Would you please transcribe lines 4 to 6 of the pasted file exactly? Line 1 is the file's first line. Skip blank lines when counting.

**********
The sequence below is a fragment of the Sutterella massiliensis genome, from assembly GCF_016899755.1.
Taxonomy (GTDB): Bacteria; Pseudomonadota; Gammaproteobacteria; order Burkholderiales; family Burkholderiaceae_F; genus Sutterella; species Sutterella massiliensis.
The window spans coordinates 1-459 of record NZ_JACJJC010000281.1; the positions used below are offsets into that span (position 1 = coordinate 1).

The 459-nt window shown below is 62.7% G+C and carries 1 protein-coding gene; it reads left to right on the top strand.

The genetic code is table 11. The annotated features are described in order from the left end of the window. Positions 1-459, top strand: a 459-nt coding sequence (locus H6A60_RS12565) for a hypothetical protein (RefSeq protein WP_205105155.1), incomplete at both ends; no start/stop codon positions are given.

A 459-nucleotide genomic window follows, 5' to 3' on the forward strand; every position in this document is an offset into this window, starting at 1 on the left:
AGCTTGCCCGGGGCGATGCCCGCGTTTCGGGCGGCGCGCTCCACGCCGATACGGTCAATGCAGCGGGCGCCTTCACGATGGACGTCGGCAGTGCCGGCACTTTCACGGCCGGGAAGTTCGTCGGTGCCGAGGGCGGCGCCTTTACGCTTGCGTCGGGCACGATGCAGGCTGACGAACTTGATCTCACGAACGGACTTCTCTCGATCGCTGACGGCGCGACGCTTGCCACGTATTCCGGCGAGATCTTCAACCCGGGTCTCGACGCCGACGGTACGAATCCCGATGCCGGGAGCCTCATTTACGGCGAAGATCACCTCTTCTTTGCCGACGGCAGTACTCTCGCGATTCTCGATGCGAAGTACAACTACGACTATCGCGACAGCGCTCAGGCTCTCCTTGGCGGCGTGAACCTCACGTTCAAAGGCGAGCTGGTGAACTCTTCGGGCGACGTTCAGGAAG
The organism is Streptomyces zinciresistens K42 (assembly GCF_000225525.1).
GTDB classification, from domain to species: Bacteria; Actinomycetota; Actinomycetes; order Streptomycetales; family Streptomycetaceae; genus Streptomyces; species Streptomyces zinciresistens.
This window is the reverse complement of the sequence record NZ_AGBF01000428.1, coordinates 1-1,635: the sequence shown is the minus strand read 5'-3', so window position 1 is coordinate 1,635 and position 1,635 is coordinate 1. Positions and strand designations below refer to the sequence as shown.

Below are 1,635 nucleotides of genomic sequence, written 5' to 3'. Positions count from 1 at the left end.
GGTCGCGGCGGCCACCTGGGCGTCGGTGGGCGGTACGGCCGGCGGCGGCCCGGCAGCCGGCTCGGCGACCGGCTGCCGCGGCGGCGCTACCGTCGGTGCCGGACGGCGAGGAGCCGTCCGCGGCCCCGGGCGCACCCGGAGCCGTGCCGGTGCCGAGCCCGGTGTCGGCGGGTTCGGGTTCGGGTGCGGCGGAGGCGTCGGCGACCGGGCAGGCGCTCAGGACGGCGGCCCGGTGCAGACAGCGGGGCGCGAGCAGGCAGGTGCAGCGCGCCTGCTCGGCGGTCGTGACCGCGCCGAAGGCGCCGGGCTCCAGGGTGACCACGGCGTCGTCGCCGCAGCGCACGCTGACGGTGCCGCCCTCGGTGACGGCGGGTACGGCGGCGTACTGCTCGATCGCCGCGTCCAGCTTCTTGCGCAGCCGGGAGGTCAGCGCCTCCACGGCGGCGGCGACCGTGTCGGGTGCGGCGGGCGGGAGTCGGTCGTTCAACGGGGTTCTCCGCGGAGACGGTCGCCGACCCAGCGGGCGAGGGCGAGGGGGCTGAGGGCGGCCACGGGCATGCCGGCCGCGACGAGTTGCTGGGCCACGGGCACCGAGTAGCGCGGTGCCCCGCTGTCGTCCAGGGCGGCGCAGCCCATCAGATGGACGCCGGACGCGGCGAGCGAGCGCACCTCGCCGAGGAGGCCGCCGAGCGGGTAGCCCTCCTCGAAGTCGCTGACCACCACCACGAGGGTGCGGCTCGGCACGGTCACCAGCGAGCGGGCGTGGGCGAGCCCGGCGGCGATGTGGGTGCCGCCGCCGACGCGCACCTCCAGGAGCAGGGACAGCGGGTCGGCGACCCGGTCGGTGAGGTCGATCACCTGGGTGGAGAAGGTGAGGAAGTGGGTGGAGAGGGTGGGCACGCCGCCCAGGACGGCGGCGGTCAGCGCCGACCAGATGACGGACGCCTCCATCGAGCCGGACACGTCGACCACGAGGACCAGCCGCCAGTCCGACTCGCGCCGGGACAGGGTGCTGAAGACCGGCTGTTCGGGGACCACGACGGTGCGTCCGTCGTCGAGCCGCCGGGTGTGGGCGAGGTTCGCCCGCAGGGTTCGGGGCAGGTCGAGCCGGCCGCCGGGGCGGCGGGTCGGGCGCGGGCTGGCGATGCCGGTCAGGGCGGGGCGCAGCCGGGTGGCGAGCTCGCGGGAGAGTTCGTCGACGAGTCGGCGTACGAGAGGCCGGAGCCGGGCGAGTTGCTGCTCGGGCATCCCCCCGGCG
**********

The 459-nt window shown below is 62.7% G+C and carries 1 protein-coding gene; it reads left to right on the top strand.

The genetic code is table 11. The annotated features are described in order from the left end of the window. Positions 1-459, top strand: a 459-nt coding sequence (locus H6A60_RS12565) for a hypothetical protein (RefSeq protein WP_205105155.1), incomplete at both ends; no start/stop codon positions are given.

A 459-nucleotide genomic window follows, 5' to 3' on the forward strand; every position in this document is an offset into this window, starting at 1 on the left: